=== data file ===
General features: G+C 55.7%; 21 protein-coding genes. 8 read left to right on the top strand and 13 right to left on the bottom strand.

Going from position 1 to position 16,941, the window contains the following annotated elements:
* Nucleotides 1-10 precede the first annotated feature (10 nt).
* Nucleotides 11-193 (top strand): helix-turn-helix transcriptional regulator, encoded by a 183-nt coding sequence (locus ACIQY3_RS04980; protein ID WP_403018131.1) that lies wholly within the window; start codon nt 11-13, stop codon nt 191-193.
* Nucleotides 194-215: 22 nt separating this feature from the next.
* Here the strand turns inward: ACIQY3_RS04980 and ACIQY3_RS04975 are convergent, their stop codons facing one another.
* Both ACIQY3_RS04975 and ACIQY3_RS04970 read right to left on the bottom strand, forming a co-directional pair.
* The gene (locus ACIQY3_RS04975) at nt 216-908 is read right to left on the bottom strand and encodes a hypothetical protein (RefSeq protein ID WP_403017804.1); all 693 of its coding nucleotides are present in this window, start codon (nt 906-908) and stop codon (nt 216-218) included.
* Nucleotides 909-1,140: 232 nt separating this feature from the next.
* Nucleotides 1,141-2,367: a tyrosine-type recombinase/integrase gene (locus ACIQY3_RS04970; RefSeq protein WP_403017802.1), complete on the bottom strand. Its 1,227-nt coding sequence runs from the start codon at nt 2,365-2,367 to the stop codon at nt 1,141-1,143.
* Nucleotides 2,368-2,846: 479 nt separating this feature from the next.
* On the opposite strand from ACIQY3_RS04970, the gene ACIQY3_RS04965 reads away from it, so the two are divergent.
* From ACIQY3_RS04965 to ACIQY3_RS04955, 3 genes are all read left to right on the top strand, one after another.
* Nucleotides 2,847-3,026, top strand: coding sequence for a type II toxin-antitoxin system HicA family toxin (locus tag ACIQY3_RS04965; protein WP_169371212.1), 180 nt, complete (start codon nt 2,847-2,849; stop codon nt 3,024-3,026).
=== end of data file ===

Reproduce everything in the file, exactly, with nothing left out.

General features: G+C 55.7%; 21 protein-coding genes. 8 read left to right on the top strand and 13 right to left on the bottom strand.

Going from position 1 to position 16,941, the window contains the following annotated elements:
* Nucleotides 1-10 precede the first annotated feature (10 nt).
* Nucleotides 11-193 (top strand): helix-turn-helix transcriptional regulator, encoded by a 183-nt coding sequence (locus ACIQY3_RS04980; protein ID WP_403018131.1) that lies wholly within the window; start codon nt 11-13, stop codon nt 191-193.
* Nucleotides 194-215: 22 nt separating this feature from the next.
* Here the strand turns inward: ACIQY3_RS04980 and ACIQY3_RS04975 are convergent, their stop codons facing one another.
* Both ACIQY3_RS04975 and ACIQY3_RS04970 read right to left on the bottom strand, forming a co-directional pair.
* The gene (locus ACIQY3_RS04975) at nt 216-908 is read right to left on the bottom strand and encodes a hypothetical protein (RefSeq protein ID WP_403017804.1); all 693 of its coding nucleotides are present in this window, start codon (nt 906-908) and stop codon (nt 216-218) included.
* Nucleotides 909-1,140: 232 nt separating this feature from the next.
* Nucleotides 1,141-2,367: a tyrosine-type recombinase/integrase gene (locus ACIQY3_RS04970; RefSeq protein WP_403017802.1), complete on the bottom strand. Its 1,227-nt coding sequence runs from the start codon at nt 2,365-2,367 to the stop codon at nt 1,141-1,143.
* Nucleotides 2,368-2,846: 479 nt separating this feature from the next.
* On the opposite strand from ACIQY3_RS04970, the gene ACIQY3_RS04965 reads away from it, so the two are divergent.
* From ACIQY3_RS04965 to ACIQY3_RS04955, 3 genes are all read left to right on the top strand, one after another.
* Nucleotides 2,847-3,026, top strand: coding sequence for a type II toxin-antitoxin system HicA family toxin (locus tag ACIQY3_RS04965; protein WP_169371212.1), 180 nt, complete (start codon nt 2,847-2,849; stop codon nt 3,024-3,026).